New Reasons to Do It Yourself

Software licensing headaches and maturing offshore development services are inspiring maverick IT shops to build rather than buy.

Richard Hoffman is not a fan of software licensing terms. "Every time you are on somebody's proprietary [software], they always try to come back and milk you," he says.

But the president and CEO of Hyundai Information Service North America LLC, the IT arm of Hyundai Motor America, has found a partial solution to the problem: building his own software offshore.

"We do a lot more customization and writing of small applications than before," says Hoffman.

That gets him out of annoying licensing situations, such as the time a software vendor wanted to change licensing from concurrent users to named seats. Charging for every user, not just those who used the system at any given time, would have raised the automaker's cost by $3,300 per seat. "You are better off just having some Java coders write it and pay them to maintain it offshore," says Hoffman, adding that most of the applications he has built are for nonstrategic Web services-related processes.

Hyundai's Fountain Valley, Calif.-based company isn't alone. A few other maverick IT shops are bucking the buy trend and building their own software. Their reasons include the perennial problem that off-the-shelf software can't meet their needs, but there's also a new level of annoyance with licensing issues and a new confidence in offshore development.

Off the Grid

Acxiom Corp., a data integration provider in Little Rock, Ark., runs its 6,000-node grid (two processors per node) on software built by its in-house development team.

Acxiom takes a hybrid approach to software, says Ken Archer, product leader for customer information infrastructure. It uses commercial packages where it can but builds its own when it makes more sense to do so.

For example, when Acxiom began building out its grid in 1999, few mature software packages were available. Moreover, many application providers license software in ways that are ill adapted for grid environments. For instance, a license based on the number of CPUs used to run an application isn't suited for a grid environment that can scale across hundreds or thousands of processors, Archer says.

Unlike Hyundai Information Service, Acxiom doesn't use offshore development because it has in-house expertise, Archer says. Moreover, the company is helped by its Arkansas location, where prevailing wages for IT skills are typically below those in major metropolitan markets.

For other CIOs, low-cost offshore development may be encouraging another look at the build option, particularly if they need to customize a packaged product, says Andrew Bartels, an analyst at Forrester Research Inc. in Cambridge, Mass. It may be less expensive to build an application and pay maintenance fees to an offshore developer than it is to buy a license as well as service and support, he says.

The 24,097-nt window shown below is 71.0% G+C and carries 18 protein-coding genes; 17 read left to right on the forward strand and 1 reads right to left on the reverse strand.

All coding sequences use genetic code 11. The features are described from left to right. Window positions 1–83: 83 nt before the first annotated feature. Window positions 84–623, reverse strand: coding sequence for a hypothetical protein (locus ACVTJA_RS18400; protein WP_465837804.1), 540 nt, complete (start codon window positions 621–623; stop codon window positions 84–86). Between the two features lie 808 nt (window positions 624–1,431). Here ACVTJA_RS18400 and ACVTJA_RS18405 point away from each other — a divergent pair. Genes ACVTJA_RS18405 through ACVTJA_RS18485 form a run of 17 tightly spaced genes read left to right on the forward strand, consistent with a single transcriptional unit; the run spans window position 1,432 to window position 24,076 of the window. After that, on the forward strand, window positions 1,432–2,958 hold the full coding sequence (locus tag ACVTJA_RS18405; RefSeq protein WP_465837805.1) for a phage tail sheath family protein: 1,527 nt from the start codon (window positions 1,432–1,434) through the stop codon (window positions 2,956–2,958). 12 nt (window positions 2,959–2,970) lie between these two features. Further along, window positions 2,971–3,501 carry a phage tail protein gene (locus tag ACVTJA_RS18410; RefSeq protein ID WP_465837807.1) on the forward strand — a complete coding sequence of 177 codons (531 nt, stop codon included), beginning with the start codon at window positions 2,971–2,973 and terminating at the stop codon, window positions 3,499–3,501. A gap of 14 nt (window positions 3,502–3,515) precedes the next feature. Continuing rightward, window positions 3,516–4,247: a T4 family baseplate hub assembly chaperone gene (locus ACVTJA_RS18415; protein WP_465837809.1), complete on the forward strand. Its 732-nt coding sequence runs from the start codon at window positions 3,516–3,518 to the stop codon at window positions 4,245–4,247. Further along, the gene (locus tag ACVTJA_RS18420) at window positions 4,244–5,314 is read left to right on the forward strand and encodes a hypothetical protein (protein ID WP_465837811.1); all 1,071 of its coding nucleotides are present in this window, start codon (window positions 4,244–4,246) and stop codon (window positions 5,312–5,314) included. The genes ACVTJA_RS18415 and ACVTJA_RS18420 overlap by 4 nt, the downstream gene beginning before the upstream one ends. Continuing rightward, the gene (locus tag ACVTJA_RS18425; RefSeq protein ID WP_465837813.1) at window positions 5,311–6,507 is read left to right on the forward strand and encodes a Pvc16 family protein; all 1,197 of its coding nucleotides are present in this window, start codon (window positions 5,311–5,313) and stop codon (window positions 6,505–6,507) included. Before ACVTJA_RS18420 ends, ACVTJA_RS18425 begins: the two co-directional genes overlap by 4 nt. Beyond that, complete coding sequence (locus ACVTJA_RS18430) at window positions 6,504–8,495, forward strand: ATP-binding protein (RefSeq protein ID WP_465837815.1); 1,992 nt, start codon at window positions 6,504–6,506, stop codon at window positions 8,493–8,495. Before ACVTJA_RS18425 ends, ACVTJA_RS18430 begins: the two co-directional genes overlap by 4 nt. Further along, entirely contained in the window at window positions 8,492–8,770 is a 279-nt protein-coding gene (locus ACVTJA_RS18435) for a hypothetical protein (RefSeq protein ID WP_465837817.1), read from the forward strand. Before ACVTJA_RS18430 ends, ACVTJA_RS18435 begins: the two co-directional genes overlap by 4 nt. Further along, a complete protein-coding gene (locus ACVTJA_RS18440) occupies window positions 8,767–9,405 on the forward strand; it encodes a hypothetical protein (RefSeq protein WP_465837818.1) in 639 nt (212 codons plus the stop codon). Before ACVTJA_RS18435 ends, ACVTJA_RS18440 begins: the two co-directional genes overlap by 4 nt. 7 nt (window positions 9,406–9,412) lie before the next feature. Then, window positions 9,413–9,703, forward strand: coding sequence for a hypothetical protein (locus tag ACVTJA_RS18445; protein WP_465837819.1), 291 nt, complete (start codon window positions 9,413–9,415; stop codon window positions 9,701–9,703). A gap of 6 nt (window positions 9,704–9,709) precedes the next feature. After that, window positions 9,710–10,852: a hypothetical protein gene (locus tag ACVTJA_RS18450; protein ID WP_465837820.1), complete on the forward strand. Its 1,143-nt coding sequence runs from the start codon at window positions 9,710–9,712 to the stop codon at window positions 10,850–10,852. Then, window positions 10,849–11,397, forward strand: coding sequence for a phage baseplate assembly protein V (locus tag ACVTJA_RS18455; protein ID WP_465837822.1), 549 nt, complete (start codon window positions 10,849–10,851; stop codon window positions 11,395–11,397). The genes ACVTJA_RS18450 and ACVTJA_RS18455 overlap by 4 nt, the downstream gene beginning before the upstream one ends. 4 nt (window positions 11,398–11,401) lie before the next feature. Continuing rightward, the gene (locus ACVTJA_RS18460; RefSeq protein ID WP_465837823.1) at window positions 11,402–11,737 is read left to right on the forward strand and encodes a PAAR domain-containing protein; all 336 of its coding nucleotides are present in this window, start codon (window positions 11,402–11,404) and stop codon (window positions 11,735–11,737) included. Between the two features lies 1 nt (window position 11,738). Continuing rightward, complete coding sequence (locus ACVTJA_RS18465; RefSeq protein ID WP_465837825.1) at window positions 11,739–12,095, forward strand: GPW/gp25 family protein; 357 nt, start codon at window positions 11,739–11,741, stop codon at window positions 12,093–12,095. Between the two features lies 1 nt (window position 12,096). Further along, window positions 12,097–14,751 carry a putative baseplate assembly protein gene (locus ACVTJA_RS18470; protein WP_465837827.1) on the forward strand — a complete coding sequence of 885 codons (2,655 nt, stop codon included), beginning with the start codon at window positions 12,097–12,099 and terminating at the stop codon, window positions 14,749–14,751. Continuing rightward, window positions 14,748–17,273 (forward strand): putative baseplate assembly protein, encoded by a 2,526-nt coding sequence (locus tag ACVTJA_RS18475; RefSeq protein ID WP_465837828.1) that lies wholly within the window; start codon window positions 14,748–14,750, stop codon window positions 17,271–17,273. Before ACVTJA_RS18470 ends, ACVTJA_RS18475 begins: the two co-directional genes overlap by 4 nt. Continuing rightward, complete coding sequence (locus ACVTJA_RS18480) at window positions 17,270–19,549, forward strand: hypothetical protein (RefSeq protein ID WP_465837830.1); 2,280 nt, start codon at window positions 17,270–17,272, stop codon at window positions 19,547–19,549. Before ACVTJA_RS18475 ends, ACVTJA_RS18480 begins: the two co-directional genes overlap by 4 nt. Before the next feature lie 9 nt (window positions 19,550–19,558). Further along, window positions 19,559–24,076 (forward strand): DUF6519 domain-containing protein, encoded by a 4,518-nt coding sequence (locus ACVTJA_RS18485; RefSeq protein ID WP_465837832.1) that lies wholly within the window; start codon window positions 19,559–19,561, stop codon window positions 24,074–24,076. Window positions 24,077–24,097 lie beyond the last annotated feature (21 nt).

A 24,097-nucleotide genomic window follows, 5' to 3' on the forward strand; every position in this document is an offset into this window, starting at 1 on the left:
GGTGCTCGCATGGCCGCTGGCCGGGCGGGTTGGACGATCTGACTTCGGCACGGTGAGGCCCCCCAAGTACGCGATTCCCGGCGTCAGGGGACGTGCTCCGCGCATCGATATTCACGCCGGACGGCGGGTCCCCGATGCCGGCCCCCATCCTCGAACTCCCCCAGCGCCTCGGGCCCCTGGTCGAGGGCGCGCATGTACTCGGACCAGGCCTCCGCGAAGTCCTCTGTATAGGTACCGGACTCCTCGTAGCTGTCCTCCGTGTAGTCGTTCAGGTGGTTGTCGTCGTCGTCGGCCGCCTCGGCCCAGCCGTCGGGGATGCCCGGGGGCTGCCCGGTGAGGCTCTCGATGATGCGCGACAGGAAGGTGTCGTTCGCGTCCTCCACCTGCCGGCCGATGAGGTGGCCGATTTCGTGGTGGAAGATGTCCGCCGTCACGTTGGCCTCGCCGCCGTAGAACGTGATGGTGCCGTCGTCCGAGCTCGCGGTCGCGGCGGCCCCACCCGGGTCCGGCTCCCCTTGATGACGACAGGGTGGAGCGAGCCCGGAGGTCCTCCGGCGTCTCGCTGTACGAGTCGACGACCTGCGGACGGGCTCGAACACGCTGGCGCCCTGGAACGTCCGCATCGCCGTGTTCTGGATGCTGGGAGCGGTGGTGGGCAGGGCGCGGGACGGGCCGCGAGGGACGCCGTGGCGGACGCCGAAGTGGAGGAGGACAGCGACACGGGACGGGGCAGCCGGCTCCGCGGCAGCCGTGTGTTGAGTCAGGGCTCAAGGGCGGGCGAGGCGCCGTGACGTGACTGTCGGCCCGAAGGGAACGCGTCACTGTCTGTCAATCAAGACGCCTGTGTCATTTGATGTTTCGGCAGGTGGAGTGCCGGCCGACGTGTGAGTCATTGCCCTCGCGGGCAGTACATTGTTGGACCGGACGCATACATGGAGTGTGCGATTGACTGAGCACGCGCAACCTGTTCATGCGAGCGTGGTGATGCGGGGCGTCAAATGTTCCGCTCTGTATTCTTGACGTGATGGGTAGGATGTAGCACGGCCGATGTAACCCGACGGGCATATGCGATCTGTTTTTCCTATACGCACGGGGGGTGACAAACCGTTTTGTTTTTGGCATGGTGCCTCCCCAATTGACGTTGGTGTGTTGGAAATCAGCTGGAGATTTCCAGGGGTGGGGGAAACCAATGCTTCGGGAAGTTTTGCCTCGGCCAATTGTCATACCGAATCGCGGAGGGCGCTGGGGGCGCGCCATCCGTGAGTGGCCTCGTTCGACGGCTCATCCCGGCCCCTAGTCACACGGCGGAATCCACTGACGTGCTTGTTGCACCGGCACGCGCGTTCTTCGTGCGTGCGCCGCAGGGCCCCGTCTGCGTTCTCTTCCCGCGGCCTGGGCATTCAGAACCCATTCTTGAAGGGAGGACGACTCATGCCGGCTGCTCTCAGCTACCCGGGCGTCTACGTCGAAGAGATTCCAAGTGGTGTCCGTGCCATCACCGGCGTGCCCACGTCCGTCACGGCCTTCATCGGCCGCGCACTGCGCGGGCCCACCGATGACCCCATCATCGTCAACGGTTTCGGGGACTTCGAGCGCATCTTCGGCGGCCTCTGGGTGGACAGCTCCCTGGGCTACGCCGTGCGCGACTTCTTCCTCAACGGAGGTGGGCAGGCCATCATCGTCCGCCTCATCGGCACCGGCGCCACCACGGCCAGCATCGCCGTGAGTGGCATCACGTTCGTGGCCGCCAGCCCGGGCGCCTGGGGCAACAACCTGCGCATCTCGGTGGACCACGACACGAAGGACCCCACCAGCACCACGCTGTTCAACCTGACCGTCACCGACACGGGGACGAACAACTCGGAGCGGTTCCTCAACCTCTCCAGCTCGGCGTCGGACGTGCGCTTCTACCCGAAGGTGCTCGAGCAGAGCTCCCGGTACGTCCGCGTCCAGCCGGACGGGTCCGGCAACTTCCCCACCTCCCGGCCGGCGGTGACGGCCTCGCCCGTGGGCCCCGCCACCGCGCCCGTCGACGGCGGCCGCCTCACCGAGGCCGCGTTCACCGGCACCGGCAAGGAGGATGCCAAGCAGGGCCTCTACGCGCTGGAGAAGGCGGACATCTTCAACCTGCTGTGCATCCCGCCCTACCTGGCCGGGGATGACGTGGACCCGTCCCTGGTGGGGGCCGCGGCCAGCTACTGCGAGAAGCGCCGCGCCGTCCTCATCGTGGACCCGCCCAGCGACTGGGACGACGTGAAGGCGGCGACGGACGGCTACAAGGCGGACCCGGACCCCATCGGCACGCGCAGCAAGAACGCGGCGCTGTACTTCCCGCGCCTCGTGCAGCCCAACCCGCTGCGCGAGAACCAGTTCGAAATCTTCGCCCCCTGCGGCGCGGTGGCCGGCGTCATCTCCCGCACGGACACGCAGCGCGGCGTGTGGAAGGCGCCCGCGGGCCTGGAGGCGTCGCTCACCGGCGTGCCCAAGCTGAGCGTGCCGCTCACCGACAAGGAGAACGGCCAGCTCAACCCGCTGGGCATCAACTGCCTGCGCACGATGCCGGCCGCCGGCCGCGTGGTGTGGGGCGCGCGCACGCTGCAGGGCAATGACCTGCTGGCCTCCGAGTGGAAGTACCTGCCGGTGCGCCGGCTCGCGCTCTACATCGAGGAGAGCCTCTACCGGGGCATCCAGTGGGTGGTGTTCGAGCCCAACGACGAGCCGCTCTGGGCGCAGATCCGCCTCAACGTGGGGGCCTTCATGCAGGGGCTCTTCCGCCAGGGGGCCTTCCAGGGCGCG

"The build argument is becoming more viable because people are feeling very comfortable with the maturity of offshore operations," adds Atul Vashistha, CEO of Inc., a consulting firm in San Ramon, Calif.

Recognizing that interest in custom development is growing, Indian firms have made it more attractive, says Lance Travis, an analyst at AMR Research Inc. in Boston. Indian offshore providers have ready-made components that can be the foundation of an application in a particular industry, he says.

For instance, Patni Computer Systems Ltd., which does custom development for financial services and other vertical markets, has created templates that provide the underlying code infrastructure. It augments that infrastructure with third-party vendor products, such as those made by content management firm FileNet Corp., according to John Pierce, vice president of insurance industry solutions at Mumbai, India-based Patni.

Still a Niche

Bartels says spending on homegrown systems will account for as much as one-third of software spending by U.S. businesses, estimated by Forrester at about $221 billion this year. Nevertheless, he says, the long-term shift to off-the-shelf applications continues.

Offshore vendors agree. "I don't think the fundamentals of build vs. buy have changed," says Marc Hebert, executive vice president of marketing at Sierra Atlantic Inc., a Fremont, Calif.-based provider of offshore services. "I think that was an irreversible shift," he says, because the selection of packaged software that's available these days is "much richer" than it used to be.

"The trend will be to leverage as much commercial software as possible, because the focus is on putting the pieces together to solve a problem," Hebert says.

Acxiom's Archer agrees. He sees his in-house development as a stopgap measure necessary because commercial providers don't offer the functionality and flexibility he needs. But Archer says that when packaged software is available that can meet his company's requirements, that's what he'll use, because he would rather focus his IT staff on customer needs than in-house development.



The basic arguments in the buy-vs.-build debate remain unchanged.


Avoid painful vendor licensing terms

Gain competitive advantage

Adapt to new technology, such as grid computing


Leverage vendors’ economies of scale

Gain broader integration capabilities

Ensure that code knowledge won’t be lost

Copyright © 2005 IDG Communications, Inc.

7 inconvenient truths about the hybrid work trend
Shop Tech Products at Amazon